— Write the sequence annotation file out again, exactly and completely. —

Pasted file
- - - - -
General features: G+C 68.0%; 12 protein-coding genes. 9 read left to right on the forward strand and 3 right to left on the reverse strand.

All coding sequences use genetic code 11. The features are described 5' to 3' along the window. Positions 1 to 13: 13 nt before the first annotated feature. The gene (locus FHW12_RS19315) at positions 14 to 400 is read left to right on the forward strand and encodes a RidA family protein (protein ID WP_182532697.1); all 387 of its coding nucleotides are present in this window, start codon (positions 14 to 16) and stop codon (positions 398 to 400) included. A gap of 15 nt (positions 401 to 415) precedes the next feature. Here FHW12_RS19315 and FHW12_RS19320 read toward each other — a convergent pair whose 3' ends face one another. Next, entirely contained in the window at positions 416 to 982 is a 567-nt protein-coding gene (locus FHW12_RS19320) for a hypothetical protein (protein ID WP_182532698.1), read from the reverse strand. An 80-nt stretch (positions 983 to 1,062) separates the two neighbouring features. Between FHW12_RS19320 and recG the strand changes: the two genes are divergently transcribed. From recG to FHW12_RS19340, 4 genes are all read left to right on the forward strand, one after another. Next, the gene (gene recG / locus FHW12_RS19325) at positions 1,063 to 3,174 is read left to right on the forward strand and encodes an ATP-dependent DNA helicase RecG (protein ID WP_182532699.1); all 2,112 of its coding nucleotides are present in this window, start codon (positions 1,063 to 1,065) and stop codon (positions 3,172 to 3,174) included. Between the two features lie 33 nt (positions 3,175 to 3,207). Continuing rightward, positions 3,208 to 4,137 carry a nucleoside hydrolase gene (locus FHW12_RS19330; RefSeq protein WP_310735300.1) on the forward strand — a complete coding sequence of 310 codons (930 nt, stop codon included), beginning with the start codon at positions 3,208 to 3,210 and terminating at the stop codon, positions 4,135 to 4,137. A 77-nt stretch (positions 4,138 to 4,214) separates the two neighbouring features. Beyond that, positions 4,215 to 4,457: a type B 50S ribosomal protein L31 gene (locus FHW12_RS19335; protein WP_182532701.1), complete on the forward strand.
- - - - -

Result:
General features: G+C 68.0%; 12 protein-coding genes. 9 read left to right on the forward strand and 3 right to left on the reverse strand.

All coding sequences use genetic code 11. The features are described 5' to 3' along the window. Positions 1 to 13: 13 nt before the first annotated feature. The gene (locus FHW12_RS19315) at positions 14 to 400 is read left to right on the forward strand and encodes a RidA family protein (protein ID WP_182532697.1); all 387 of its coding nucleotides are present in this window, start codon (positions 14 to 16) and stop codon (positions 398 to 400) included. A gap of 15 nt (positions 401 to 415) precedes the next feature. Here FHW12_RS19315 and FHW12_RS19320 read toward each other — a convergent pair whose 3' ends face one another. Next, entirely contained in the window at positions 416 to 982 is a 567-nt protein-coding gene (locus FHW12_RS19320) for a hypothetical protein (protein ID WP_182532698.1), read from the reverse strand. An 80-nt stretch (positions 983 to 1,062) separates the two neighbouring features. Between FHW12_RS19320 and recG the strand changes: the two genes are divergently transcribed. From recG to FHW12_RS19340, 4 genes are all read left to right on the forward strand, one after another. Next, the gene (gene recG / locus FHW12_RS19325) at positions 1,063 to 3,174 is read left to right on the forward strand and encodes an ATP-dependent DNA helicase RecG (protein ID WP_182532699.1); all 2,112 of its coding nucleotides are present in this window, start codon (positions 1,063 to 1,065) and stop codon (positions 3,172 to 3,174) included. Between the two features lie 33 nt (positions 3,175 to 3,207). Continuing rightward, positions 3,208 to 4,137 carry a nucleoside hydrolase gene (locus FHW12_RS19330; RefSeq protein WP_310735300.1) on the forward strand — a complete coding sequence of 310 codons (930 nt, stop codon included), beginning with the start codon at positions 3,208 to 3,210 and terminating at the stop codon, positions 4,135 to 4,137. A 77-nt stretch (positions 4,138 to 4,214) separates the two neighbouring features. Beyond that, positions 4,215 to 4,457: a type B 50S ribosomal protein L31 gene (locus FHW12_RS19335; protein WP_182532701.1), complete on the forward strand.